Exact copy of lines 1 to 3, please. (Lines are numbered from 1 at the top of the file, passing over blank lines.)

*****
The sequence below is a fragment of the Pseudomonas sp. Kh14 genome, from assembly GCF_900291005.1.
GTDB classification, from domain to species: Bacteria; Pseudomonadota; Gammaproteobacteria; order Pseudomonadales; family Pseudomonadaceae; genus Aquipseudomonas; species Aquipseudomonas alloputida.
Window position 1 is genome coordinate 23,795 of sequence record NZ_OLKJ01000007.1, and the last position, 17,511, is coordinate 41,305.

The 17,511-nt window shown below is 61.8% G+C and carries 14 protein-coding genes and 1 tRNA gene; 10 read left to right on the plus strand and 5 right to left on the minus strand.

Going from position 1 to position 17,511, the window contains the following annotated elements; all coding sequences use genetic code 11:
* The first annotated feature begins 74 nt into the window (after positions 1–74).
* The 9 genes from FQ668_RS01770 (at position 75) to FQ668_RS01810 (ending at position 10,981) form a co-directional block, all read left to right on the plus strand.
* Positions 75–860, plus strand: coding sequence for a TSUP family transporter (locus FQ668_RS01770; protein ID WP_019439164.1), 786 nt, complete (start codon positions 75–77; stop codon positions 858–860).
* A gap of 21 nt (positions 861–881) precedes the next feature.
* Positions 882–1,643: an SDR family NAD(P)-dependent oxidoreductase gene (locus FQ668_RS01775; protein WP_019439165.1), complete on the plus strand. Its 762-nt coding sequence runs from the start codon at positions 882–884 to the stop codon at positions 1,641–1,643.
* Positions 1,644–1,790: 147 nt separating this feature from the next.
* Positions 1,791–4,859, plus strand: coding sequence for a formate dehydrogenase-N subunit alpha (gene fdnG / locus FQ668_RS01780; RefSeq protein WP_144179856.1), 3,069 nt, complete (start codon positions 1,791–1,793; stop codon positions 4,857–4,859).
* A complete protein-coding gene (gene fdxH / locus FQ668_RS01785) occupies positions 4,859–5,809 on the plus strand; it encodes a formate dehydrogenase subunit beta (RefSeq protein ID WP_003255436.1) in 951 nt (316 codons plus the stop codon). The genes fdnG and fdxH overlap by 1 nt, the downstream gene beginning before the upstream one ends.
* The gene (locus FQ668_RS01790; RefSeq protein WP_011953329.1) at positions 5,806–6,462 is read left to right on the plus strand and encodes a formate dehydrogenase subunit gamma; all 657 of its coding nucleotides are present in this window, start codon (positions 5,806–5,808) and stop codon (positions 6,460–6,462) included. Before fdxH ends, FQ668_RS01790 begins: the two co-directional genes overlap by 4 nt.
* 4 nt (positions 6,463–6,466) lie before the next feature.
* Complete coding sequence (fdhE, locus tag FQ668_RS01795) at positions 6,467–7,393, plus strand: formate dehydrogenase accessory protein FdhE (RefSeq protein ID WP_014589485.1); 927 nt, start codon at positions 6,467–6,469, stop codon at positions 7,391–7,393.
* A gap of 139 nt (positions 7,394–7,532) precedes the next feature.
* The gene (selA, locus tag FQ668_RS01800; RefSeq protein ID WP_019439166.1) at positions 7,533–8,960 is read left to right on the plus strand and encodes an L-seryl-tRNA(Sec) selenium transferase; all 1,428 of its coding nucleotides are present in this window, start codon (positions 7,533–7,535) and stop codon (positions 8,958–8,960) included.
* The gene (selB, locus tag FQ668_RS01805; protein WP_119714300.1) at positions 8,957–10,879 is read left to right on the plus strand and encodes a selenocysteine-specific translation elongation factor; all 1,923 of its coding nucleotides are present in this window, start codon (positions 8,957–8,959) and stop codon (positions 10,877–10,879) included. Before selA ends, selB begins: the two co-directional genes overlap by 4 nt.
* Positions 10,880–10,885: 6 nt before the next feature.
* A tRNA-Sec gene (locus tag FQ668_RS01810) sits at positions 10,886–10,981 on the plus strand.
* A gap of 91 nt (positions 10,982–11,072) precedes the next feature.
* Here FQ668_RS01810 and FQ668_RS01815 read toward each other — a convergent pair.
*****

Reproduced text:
The sequence below is a fragment of the Pseudomonas sp. Kh14 genome, from assembly GCF_900291005.1.
GTDB classification, from domain to species: Bacteria; Pseudomonadota; Gammaproteobacteria; order Pseudomonadales; family Pseudomonadaceae; genus Aquipseudomonas; species Aquipseudomonas alloputida.
Window position 1 is genome coordinate 23,795 of sequence record NZ_OLKJ01000007.1, and the last position, 17,511, is coordinate 41,305.